Earlier this month, moderator Bob Schieffer announced the subjects he intends to cover in tonight's presidential debate on foreign policy:
* America's role in the world
* Our longest war – Afghanistan and Pakistan
* Red Lines – Israel and Iran
* The Changing Middle East and the New Face of Terrorism—I
* The Changing Middle East and the New Face of Terrorism—II
* The Rise of China and Tomorrow's World
The list, he noted, was "subject to possible changes because of news developments." And "tomorrow's world" is a phrase that could conceivably cover a lot, though in practice it is likely to cover little.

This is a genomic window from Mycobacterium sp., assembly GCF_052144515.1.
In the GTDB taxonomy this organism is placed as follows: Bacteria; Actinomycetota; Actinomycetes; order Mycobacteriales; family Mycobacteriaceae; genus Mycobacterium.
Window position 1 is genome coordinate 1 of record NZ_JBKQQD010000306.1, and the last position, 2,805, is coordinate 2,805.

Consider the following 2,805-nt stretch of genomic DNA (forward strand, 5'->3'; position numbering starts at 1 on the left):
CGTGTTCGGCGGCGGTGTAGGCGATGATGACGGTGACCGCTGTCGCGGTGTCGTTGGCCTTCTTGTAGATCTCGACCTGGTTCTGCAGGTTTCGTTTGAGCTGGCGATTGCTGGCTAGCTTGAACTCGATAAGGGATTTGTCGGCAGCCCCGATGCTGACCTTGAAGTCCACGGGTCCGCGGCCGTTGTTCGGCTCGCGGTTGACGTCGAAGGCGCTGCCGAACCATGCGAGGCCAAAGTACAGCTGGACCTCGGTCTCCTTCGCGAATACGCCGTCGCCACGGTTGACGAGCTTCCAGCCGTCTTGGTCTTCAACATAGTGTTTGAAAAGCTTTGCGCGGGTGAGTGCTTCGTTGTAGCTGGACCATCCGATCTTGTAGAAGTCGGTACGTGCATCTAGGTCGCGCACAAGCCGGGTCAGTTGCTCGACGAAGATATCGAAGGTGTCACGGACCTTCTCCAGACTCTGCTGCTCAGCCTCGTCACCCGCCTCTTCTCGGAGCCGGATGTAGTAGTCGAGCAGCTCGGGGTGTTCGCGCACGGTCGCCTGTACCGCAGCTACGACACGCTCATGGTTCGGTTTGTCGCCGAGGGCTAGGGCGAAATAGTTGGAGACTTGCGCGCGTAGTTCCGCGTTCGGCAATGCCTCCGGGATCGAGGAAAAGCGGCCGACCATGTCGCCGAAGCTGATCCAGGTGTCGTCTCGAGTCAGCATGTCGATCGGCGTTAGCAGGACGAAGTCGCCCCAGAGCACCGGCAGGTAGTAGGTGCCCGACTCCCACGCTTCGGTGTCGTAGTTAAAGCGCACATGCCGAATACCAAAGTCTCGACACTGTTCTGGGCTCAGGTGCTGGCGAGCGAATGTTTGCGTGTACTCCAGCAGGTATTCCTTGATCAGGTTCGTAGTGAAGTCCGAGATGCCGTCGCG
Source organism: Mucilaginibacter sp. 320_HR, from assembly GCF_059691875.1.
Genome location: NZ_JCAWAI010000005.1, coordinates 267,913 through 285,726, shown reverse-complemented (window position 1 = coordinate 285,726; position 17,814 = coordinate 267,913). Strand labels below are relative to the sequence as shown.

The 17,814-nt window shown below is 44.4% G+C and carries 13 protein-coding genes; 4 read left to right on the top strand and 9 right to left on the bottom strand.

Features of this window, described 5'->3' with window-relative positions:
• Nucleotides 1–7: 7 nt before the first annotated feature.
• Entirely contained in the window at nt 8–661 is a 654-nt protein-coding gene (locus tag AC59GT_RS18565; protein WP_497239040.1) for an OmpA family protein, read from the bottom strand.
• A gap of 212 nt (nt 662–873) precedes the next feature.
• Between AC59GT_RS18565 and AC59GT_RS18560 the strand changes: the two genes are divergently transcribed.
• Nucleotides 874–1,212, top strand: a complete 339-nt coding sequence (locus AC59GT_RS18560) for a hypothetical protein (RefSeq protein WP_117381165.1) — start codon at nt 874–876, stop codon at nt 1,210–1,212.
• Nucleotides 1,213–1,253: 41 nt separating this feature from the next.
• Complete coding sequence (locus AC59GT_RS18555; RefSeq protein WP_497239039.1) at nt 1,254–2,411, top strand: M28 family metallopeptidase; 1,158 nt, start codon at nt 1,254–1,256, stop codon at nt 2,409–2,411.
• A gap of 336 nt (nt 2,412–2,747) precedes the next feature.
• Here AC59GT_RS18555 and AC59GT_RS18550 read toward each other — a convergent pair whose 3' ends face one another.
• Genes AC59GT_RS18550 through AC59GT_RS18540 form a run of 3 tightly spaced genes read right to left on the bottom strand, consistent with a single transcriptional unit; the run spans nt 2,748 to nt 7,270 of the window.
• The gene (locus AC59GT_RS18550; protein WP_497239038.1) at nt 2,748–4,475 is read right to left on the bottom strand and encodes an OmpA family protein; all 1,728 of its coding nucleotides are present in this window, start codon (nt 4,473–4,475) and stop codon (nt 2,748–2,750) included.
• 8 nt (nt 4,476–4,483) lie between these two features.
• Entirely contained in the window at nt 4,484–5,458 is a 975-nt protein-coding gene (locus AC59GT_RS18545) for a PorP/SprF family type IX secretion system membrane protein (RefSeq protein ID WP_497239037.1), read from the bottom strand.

But think about how much is missing here. Dan Drezner has posted a list of absent topics, and while some of them were bound to be excluded from the evening no matter what—hardly anyone will base their vote on what the candidates have to say about India, no matter how important India may be—it really wouldn't be a bad idea to ask the candidates a question or two about the Eurozone. And Russia. And North Korea. And the violence raging right next door in Mexico. I'm sure that China and the strip stretching from Libya to Pakistan will give the candidates plenty of opportunities to pretend that their differences are deeply substantial, but surely it wouldn't hurt to let them grandstand on a new subject.